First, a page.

Earlier this month, during a protest against school budget cuts Philadelphia police arrested Cheri Honkala, the Green Party’s 2012 Green Party Vice Presidential Candidate and National Coordinator of the Poor People’s Economic Human Rights Campaign. Honkala’s son attended the Moffett Elementary School, a Philadelphia elementary school that is scheduled to be closed, and was joined by a group of parents, students, and school district staff. This is one recent development in the struggle against major cuts to Philadelphia’s public schools. Honkala, as a parent and political figure, has long been a part of the struggle. The arrest took place during an attempted citizens’ arrest of Pennsylvania Governor Tom Corbett, for his administration’s cuts to the state education budget.
Philly Metro reports:
A group of teachers, parents and children from Moffet Elementary staged a sit-in on the bottom floor of Gov. Tom Corbett’s office in Center City Thursday after their attempts to perform a citizen’s arrest on Corbett were denied.
Organizer Cheri Honkala, whose son attends Moffet, led the protest in response to the recent cancellation of teachers’ contracts. She was arrested around 6 p.m. for trespassing after refusing to leave the lobby of 200 S. Broad St. and trying to pass a line of police officers to get to Corbett’s office.
The City Paper followed up on Honkala’s experience with the police:
She spent the next 10 hours in a holding cell before being taken to the Roundhouse, city police headquarters. When booking her, police misspelled her first name — Chevi — making it difficult for those trying to track her in the system to find her. She was given “a stay-away order” and released on her own recognizance at 6 p.m. Friday — about 24 hours after her arrest on a misdemeanor.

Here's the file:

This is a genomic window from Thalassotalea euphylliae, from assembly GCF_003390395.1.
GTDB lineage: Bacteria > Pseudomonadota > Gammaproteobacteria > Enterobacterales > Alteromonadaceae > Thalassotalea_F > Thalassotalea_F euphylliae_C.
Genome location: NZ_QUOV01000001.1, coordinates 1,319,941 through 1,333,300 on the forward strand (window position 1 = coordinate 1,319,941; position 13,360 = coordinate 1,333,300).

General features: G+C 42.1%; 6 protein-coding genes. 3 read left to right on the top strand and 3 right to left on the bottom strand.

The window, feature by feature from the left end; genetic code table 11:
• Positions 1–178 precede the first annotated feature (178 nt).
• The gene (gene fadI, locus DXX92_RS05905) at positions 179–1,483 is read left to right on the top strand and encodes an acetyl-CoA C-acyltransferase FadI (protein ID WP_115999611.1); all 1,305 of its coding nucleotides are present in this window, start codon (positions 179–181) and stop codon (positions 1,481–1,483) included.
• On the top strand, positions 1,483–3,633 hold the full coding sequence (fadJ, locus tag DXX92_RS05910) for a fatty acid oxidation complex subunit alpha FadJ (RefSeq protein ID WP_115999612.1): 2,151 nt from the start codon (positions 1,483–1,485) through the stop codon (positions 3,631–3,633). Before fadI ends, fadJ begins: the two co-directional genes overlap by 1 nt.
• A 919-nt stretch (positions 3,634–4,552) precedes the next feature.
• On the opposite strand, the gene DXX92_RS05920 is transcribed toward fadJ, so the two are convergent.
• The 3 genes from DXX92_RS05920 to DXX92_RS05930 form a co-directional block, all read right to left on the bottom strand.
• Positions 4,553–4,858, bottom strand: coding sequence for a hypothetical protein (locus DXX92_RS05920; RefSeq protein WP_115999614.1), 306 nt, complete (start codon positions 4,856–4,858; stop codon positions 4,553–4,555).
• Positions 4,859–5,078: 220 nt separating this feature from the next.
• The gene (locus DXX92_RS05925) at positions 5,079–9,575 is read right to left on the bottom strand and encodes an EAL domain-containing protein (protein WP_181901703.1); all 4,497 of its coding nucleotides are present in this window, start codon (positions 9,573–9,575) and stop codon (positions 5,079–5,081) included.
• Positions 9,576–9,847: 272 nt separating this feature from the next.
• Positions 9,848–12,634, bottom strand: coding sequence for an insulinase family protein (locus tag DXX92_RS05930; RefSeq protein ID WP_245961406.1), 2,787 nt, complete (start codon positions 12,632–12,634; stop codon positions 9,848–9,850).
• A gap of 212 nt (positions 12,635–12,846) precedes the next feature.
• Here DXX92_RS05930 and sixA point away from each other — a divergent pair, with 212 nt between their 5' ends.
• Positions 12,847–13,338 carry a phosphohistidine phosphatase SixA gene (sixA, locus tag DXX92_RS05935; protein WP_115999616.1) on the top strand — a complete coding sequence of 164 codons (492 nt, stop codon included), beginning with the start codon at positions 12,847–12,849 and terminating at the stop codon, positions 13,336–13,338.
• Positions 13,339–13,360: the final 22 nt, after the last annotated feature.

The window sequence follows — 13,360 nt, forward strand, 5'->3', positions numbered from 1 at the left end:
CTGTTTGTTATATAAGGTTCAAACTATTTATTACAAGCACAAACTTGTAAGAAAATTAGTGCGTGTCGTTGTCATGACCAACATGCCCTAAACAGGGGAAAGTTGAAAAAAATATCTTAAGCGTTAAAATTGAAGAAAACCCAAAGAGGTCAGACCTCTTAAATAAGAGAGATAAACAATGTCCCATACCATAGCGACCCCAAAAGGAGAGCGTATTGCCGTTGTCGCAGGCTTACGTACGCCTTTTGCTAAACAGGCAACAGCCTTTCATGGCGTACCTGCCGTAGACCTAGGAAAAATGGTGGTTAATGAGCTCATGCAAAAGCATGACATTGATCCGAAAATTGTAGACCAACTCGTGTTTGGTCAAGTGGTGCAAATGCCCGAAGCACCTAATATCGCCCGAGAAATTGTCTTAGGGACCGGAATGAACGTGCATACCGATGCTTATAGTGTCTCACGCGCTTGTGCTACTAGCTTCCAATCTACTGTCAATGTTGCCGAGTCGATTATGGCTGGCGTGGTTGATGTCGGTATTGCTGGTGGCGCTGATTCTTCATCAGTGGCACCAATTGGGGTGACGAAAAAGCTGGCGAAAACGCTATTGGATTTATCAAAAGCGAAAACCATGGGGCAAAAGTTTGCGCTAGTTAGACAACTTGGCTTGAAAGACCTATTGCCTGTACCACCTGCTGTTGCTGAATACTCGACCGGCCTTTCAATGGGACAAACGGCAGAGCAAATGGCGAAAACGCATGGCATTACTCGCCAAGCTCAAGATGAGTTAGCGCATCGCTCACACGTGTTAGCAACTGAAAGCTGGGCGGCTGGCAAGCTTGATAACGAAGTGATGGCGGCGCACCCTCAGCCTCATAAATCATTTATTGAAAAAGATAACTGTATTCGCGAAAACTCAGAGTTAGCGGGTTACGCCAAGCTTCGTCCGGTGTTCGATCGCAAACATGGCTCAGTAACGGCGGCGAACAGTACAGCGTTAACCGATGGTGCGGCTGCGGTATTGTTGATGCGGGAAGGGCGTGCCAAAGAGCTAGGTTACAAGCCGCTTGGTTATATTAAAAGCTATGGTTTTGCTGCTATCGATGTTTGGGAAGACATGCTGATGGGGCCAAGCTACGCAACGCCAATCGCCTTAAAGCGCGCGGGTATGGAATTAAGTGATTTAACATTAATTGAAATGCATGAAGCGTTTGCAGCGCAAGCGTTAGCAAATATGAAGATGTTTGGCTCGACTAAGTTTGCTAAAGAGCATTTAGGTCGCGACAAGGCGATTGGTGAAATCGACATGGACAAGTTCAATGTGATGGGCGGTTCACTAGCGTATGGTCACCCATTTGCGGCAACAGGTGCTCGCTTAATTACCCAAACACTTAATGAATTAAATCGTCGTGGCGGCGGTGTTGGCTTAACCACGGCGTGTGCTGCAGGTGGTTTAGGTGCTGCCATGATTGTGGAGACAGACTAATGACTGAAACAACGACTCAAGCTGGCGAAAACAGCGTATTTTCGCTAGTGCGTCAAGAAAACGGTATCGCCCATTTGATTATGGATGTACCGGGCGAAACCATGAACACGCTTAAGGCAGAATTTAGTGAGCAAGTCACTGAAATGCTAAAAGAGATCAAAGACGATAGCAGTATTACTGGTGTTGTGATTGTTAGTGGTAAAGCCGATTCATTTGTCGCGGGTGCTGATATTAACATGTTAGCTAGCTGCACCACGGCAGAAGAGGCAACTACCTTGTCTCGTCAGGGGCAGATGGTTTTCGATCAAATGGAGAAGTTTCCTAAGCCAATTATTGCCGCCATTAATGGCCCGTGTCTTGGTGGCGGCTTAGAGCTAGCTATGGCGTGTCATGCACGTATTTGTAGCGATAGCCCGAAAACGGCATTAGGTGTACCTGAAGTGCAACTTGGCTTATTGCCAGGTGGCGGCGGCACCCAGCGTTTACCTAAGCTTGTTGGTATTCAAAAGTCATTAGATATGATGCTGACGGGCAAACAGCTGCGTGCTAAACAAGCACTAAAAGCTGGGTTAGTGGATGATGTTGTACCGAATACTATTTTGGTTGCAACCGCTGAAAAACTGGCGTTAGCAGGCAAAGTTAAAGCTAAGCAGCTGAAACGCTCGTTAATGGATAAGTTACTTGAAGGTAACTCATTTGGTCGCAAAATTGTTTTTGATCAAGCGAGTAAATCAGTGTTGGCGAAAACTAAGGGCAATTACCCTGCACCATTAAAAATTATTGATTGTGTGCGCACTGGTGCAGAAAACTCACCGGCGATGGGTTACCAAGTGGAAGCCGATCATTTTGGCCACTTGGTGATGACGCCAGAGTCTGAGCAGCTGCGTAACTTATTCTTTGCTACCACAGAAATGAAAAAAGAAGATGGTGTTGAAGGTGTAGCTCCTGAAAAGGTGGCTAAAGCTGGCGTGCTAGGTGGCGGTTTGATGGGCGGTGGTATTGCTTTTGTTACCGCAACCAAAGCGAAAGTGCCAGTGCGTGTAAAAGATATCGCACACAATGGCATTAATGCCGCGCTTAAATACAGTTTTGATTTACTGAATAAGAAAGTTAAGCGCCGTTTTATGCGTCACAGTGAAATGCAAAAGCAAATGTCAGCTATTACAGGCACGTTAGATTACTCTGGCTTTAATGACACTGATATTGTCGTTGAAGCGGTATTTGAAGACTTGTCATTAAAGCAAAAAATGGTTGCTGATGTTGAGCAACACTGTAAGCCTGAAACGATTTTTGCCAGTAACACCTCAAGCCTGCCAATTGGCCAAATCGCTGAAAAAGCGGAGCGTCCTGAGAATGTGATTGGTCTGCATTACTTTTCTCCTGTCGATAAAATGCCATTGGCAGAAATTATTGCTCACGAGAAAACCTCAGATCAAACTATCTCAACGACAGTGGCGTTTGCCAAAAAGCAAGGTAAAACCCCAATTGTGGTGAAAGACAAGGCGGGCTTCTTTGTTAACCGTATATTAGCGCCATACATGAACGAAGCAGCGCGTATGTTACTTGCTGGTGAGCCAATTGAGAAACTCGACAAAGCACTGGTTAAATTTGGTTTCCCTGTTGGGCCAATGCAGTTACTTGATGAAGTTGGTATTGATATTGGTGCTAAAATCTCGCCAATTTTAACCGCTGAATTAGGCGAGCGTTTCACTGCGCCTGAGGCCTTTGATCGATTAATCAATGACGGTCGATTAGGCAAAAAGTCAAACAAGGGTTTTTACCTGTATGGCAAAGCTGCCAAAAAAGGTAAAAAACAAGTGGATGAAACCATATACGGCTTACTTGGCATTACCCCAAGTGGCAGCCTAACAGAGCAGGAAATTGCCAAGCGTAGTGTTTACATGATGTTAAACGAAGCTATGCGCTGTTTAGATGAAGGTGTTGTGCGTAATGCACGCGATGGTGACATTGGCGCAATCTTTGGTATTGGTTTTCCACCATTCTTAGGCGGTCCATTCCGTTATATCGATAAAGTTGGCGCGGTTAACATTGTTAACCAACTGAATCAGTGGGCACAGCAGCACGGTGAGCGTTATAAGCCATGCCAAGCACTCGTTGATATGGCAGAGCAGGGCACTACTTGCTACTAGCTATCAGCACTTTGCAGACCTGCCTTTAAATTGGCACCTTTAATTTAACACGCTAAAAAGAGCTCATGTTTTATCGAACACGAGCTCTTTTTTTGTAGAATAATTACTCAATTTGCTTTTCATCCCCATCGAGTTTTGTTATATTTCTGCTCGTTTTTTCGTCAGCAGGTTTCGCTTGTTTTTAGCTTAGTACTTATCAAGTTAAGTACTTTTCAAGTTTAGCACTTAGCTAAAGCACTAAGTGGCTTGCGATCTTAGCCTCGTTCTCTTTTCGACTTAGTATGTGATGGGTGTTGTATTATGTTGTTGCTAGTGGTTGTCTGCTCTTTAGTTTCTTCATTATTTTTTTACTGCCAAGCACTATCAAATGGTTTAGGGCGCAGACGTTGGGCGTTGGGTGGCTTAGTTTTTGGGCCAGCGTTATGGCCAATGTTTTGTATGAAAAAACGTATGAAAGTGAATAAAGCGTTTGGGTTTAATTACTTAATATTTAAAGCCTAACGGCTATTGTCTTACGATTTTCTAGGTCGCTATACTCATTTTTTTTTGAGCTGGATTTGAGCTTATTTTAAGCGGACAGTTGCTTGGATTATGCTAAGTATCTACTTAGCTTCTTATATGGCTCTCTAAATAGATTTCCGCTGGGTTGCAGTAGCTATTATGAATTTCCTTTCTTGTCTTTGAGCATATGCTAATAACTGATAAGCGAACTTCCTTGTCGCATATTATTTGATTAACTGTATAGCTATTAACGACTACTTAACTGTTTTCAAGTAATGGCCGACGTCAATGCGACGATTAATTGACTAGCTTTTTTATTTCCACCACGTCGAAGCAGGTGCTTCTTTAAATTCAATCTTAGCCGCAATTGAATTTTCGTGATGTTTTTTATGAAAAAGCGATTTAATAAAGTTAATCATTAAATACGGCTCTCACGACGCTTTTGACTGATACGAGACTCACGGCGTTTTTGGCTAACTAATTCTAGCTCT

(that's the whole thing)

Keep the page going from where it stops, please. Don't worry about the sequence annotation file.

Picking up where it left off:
“I saw people charged with robberies, aggravated assault and attempted murder let out,” before her she says.
“Somebody with strings ordered this one,” she surmised.
Honkala, a longtime activist who has been arrested “a gazillion times,” says she encountered something she hadn’t faced before. A municipal court judge ordered her to report for supervision by the city Probation Department this Thursday — long before her Nov. 13 court date. She plans to fight the misdemeanor charge, but says, “I totally got the message. They will send me to jail.”
She’s going to attend the next SRC meeting, at the School District’s headquarters this Thursday night, “right after I get ‘my supervision,'” she said.